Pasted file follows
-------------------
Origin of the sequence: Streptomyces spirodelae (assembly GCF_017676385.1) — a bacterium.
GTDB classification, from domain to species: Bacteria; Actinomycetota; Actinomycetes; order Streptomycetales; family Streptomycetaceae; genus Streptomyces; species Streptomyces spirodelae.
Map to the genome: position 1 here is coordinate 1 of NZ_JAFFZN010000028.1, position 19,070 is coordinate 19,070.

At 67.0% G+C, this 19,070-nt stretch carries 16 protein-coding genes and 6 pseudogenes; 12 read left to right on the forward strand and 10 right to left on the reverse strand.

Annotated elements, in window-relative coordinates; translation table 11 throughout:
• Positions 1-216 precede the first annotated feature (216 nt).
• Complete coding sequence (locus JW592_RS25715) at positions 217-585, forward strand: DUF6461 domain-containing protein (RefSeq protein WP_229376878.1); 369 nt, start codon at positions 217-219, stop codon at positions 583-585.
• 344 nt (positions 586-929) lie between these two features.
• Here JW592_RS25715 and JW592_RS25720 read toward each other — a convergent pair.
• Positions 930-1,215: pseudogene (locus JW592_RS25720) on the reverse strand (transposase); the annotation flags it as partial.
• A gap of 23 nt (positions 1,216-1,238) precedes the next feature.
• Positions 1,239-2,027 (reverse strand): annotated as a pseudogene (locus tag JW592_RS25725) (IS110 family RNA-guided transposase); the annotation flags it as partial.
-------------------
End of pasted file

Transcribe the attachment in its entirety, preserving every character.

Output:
Origin of the sequence: Streptomyces spirodelae (assembly GCF_017676385.1) — a bacterium.
GTDB classification, from domain to species: Bacteria; Actinomycetota; Actinomycetes; order Streptomycetales; family Streptomycetaceae; genus Streptomyces; species Streptomyces spirodelae.
Map to the genome: position 1 here is coordinate 1 of NZ_JAFFZN010000028.1, position 19,070 is coordinate 19,070.

At 67.0% G+C, this 19,070-nt stretch carries 16 protein-coding genes and 6 pseudogenes; 12 read left to right on the forward strand and 10 right to left on the reverse strand.

Annotated elements, in window-relative coordinates; translation table 11 throughout:
• Positions 1-216 precede the first annotated feature (216 nt).
• Complete coding sequence (locus JW592_RS25715) at positions 217-585, forward strand: DUF6461 domain-containing protein (RefSeq protein WP_229376878.1); 369 nt, start codon at positions 217-219, stop codon at positions 583-585.
• 344 nt (positions 586-929) lie between these two features.
• Here JW592_RS25715 and JW592_RS25720 read toward each other — a convergent pair.
• Positions 930-1,215: pseudogene (locus JW592_RS25720) on the reverse strand (transposase); the annotation flags it as partial.
• A gap of 23 nt (positions 1,216-1,238) precedes the next feature.
• Positions 1,239-2,027 (reverse strand): annotated as a pseudogene (locus tag JW592_RS25725) (IS110 family RNA-guided transposase); the annotation flags it as partial.